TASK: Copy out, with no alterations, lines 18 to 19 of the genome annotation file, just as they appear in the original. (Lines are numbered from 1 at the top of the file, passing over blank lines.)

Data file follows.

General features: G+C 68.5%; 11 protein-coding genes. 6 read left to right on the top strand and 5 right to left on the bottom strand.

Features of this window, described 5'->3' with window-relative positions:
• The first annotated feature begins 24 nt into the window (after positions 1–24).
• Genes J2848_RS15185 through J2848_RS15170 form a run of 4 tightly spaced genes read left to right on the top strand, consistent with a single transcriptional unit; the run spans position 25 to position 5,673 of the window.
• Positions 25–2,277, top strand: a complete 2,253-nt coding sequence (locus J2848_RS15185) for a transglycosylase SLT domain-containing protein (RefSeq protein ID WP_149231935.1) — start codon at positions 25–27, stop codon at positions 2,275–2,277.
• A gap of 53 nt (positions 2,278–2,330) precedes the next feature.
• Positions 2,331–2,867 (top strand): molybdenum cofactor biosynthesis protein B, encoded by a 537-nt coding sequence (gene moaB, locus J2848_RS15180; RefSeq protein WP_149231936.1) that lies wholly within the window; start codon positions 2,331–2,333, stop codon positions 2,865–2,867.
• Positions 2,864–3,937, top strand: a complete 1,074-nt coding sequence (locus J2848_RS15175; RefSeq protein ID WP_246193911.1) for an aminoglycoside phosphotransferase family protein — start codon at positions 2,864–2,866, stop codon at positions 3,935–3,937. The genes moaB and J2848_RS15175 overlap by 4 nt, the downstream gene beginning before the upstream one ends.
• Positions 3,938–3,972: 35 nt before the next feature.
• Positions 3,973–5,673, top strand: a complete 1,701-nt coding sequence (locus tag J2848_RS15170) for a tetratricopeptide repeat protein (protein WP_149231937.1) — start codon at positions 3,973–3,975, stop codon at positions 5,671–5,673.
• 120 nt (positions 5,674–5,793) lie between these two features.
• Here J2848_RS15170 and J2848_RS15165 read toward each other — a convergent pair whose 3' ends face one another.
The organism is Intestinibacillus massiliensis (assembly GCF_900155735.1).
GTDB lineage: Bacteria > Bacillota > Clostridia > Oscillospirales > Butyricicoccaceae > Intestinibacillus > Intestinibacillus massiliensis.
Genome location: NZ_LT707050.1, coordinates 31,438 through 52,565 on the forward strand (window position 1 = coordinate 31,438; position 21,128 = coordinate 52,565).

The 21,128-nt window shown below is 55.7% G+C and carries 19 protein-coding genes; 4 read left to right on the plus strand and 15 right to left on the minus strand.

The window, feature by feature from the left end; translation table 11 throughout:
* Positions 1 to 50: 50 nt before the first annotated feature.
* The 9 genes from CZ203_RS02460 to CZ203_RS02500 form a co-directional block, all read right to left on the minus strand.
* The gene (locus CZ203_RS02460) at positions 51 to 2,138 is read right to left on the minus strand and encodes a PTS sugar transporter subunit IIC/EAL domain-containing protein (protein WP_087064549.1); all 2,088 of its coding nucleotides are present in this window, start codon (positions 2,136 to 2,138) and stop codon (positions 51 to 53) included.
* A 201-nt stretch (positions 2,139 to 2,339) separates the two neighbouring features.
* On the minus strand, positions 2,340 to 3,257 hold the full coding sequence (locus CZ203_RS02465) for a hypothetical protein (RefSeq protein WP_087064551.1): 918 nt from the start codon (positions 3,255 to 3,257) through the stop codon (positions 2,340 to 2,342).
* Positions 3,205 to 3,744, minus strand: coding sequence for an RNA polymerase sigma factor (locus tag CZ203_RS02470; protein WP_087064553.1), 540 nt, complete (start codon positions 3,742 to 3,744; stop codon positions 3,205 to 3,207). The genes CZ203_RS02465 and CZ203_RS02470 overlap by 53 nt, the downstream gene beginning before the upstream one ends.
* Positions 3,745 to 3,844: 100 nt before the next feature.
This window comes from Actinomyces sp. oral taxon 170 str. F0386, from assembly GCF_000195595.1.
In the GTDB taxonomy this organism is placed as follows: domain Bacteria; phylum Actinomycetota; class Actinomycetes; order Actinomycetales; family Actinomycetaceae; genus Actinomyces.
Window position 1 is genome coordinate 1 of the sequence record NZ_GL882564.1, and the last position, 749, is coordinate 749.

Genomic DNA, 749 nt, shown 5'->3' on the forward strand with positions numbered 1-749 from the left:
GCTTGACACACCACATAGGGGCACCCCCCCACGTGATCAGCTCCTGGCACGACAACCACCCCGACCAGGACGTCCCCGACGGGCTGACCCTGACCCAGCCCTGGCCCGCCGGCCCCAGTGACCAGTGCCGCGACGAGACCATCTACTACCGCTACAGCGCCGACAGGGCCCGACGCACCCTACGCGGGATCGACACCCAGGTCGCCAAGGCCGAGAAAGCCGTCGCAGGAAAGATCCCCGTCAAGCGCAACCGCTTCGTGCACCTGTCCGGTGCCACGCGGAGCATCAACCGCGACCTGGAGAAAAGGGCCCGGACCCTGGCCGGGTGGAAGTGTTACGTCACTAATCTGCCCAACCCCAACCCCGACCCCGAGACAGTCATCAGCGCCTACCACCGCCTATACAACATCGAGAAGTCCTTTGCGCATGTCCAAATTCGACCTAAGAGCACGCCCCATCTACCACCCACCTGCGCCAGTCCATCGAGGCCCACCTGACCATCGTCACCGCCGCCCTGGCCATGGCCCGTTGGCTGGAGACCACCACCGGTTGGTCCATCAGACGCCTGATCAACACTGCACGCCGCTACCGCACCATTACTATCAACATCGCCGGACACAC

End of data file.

* Positions 1 to 50: 50 nt before the first annotated feature.
* The 9 genes from CZ203_RS02460 to CZ203_RS02500 form a co-directional block, all read right to left on the minus strand.